Women's Rights Activism
Early in 1921 Hale took a stand with the U.S. State Department, demanding that she be issued a passport as "Ruth Hale", not as "Mrs. Heywood Broun". The government refused; no woman had been given a passport with her maiden name to that time. She was unable to cut through the red tape, and the government issued her passport reading "Ruth Hale, also known as Mrs. Heywood Broun." She refused to accept the passport, and cancelled her trip to France, as did her husband.
In May 1921 Hale was believed to be the first married woman to be issued a real estate deed in her own name, for an apartment house on Manhattan’s Upper West Side. Not long afterward, she was chosen to be president of the Lucy Stone League, a group based on Lucy Stone's decision to keep her maiden name after marriage. The group also chose Rose Falls Bres to serve as their legal counsel. Mrs. Bres, soon to be named president of the National Association of Women Lawyers, had been Hale's lawyer during her battle with the State Department. Heywood Broun was among the men present, and supported his wife in her endeavors. Other Lucy Stoners were Jane Grant, wife of Harold Ross, the founder of The New Yorker, and Beatrice Kaufman, wife of playwright George S. Kaufman.
Hale and Broun bought a farm in Stamford, Connecticut, but resided in separate homes. She started to spend more time on women’s rights causes and less time on journalism.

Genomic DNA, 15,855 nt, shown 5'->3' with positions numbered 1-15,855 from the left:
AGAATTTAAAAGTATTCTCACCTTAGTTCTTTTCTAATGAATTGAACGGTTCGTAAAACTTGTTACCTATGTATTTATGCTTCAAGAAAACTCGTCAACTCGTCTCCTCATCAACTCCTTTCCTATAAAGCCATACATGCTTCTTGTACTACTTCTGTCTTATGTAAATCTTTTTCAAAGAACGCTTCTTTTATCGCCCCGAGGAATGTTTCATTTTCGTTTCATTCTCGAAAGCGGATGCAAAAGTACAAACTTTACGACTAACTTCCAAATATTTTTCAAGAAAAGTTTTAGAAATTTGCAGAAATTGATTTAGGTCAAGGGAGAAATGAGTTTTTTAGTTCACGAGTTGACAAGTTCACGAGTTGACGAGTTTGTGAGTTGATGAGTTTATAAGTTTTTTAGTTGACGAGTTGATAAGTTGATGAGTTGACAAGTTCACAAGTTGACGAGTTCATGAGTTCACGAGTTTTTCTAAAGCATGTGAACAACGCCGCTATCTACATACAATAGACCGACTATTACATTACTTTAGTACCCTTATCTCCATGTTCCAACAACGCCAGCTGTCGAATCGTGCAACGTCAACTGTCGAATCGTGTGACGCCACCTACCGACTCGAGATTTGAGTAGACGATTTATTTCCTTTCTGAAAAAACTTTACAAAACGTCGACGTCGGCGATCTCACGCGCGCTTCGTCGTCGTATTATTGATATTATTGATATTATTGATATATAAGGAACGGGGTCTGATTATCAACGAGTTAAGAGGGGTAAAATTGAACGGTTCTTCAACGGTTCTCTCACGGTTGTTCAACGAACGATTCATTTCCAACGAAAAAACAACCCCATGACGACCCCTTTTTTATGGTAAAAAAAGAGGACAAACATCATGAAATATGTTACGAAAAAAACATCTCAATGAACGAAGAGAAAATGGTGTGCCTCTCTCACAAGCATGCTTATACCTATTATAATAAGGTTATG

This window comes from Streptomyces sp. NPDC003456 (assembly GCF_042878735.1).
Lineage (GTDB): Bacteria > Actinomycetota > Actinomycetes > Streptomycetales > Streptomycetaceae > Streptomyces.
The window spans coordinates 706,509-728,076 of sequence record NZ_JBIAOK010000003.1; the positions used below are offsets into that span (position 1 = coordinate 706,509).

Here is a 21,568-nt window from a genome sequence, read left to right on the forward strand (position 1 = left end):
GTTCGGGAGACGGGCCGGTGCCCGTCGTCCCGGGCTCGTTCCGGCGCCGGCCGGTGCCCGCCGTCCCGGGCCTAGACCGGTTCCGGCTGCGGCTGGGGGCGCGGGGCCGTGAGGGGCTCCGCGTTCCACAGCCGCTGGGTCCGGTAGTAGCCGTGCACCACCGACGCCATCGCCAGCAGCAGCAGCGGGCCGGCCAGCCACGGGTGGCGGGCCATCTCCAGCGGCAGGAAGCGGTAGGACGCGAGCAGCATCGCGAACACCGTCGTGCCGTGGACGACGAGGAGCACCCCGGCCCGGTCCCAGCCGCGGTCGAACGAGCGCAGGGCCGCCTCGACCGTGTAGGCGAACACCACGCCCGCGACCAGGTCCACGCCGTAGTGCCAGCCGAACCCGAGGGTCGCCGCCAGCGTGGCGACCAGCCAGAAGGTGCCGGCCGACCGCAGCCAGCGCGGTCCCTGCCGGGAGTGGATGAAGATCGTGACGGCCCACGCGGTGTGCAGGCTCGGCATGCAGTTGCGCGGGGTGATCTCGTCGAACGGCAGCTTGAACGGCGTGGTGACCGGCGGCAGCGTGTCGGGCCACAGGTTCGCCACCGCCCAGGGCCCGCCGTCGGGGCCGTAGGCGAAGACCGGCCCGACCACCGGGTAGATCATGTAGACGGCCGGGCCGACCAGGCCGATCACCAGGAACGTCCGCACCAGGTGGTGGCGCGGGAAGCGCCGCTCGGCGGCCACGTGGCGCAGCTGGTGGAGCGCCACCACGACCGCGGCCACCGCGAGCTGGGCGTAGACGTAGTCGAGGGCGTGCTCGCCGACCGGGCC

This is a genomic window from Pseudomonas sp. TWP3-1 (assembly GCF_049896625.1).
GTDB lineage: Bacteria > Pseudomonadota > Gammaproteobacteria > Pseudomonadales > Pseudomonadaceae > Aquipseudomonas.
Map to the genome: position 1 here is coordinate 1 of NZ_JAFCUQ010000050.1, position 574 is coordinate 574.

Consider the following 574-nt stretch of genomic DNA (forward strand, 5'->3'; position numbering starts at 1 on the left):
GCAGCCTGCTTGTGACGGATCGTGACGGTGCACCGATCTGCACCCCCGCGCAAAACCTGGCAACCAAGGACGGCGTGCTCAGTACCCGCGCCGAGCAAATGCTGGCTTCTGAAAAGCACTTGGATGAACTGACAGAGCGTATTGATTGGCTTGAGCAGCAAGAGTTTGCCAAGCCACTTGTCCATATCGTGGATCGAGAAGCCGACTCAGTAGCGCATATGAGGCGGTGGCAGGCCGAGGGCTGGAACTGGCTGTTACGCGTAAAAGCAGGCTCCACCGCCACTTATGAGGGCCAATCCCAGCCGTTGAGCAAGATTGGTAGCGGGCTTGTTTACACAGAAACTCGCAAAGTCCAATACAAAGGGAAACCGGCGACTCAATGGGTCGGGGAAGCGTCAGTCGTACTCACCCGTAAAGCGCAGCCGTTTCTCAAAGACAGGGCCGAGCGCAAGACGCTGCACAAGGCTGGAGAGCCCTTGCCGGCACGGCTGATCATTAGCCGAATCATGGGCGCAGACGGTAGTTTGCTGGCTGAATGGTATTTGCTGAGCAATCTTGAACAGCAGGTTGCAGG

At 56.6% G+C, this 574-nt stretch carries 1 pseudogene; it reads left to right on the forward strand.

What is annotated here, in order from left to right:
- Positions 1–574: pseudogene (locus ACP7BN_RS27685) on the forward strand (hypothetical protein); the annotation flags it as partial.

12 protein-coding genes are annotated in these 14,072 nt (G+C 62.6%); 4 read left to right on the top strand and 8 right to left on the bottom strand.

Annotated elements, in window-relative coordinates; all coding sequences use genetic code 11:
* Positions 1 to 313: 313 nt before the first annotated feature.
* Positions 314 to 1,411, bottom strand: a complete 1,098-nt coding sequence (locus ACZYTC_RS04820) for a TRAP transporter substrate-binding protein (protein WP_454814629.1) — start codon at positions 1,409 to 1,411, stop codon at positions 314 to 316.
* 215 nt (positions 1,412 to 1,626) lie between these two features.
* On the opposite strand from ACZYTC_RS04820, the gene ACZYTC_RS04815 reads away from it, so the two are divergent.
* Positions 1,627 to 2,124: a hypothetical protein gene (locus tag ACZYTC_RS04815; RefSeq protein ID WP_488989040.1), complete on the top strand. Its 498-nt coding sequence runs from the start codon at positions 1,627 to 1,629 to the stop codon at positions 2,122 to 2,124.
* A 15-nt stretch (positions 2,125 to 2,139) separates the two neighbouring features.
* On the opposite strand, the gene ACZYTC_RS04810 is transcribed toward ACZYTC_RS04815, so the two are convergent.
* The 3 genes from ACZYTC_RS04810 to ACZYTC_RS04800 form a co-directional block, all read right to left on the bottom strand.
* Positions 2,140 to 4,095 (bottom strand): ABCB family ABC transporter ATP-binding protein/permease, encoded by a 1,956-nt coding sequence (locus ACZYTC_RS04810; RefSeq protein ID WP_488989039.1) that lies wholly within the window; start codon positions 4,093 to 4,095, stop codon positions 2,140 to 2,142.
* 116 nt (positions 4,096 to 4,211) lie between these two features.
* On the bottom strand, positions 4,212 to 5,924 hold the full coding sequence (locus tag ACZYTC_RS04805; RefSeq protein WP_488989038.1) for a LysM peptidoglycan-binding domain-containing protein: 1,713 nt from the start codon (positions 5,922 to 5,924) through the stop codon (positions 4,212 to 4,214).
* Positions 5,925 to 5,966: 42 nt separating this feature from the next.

In August 1927, Hale took a leading role in protesting the executions of anarchists and accused murderers Sacco and Vanzetti. She traveled to Boston as part of the defense committee, along with Dorothy Parker and John Dos Passos. The men were put to death over their fierce protests. The campaign had a galvanizing effect on her, leading her to fight against capital punishment.
Read more about this topic: Ruth Hale (feminist)
Famous quotes containing the words women and/or rights:
“One might imagine that a movement which is so preoccupied with the fulfillment of human potential would have a measure of respect for those who nourish its source. But politics make strange bedfellows, and liberated women have elected to become part of a long tradition of hostility to mothers.”
—Elaine Heffner (20th century)
“The aim of every political association is the preservation of the natural and imprescriptible rights of man. These rights are liberty, property, security and resistance to oppression.”
—French National Assembly. Declaration of the Rights of Man (drafted and discussed August 1789, published September 1791)